How does the Mahindra XUV400 work?
Mahindra XUV400 packs a 39.4kWh battery at its core, which is smaller than the 40.3kWh battery inside the Nexon EV Max and the 50.3kWh battery inside the ZS EV mis from MG Motor India. But these figures alone do not determine the range of an EV which, by the way, is 456 km on the XUV400.
The actual range of the XUV400 is likely to be less than that of any EV, but as mentioned earlier, it’s unfortunate that we couldn’t get even an iota of an idea due to the battery level indicator on all test units. .
But if a fun ride without range worries is what one’s looking for, the XUV400 has plenty of that. There’s 148 hp for the plug and 310 Nm of torque on offer, and these were amply evident on the high-speed test track at the MSPT. We even tested the 0-100 km/h in 8.3 seconds and the XUV400 is not afraid to charge forward. Fearless because that’s actually the name of one of three riding modes; the others are called Fun and Fast. In Fearless mode, there’s no traction control as such, which means a lot of wheel spin. But the company is going to make traction control standard on launch models. And so that’s it. For all intents and purposes though, Fast mode – the default mode – is quite capable too with a burst of torque that kicks in when you want it too.
In fact, the XUV400 boasts ample power, exciting torque, and great stability at high speeds. Even at 150 km/h, the steering was rock-steady, which is splendid considering how light it is otherwise. And when things are slowed down considerably, it’s the same light steering that makes cornering quite easy.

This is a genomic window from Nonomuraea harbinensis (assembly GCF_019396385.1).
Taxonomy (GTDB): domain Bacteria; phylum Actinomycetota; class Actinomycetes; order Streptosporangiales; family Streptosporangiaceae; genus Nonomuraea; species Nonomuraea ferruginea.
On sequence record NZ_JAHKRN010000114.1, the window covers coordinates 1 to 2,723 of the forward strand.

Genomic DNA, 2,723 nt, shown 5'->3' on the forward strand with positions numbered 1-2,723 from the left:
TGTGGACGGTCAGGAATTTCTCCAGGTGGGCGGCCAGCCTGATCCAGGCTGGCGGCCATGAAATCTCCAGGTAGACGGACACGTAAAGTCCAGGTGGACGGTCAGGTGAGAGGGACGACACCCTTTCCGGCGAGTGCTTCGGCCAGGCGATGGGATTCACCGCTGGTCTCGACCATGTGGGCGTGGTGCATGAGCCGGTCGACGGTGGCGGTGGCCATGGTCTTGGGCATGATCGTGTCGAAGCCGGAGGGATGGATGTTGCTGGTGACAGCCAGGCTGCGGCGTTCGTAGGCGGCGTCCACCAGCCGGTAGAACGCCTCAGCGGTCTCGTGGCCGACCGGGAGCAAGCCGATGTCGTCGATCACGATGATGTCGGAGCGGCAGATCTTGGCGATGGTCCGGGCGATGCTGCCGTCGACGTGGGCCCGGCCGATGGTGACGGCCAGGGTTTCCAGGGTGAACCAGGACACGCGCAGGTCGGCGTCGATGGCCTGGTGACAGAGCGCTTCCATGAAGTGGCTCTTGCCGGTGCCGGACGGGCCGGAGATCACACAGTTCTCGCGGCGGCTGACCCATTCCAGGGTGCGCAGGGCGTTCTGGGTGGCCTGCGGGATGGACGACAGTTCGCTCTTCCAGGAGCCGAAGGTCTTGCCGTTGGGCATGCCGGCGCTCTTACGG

There’s not much point in getting into the suspension part of the XUV400 because the test tracks can’t provide a fair assessment, but the body roll was pretty much under control during our brief run with the EV. The only thing Mahindra should work on is the NVH level of both the tires and the ambient noise filters inside the cabin.
Mahindra XUV400 Verdict:
It’s not exactly possible to give a verdict for the Mahindra XUV400 based on a short drive through a controlled track environment. But first impressions of the XUV400 are pretty decent when it comes to performance and driving credentials. But Mahindra should have done more work to improve the cabin and feature list while taking a step or two more in terms of exterior design cues.
- Great driving dynamics
- Impressive claimed range
- Large cabin space
- Banal cabin design
- Lackluster feature list
Everything will depend on the price of the XUV400 once it officially launches in January 2023. Reservations and deliveries will also begin thereafter. I hope Mahindra can surprise in terms of price, which would cover up its pain points and increase its positives. But by all indications, I’m trying to predict a ₹20 lakh price sticker.
Date of first publication: Sep 11, 2022, 4:01 PM IST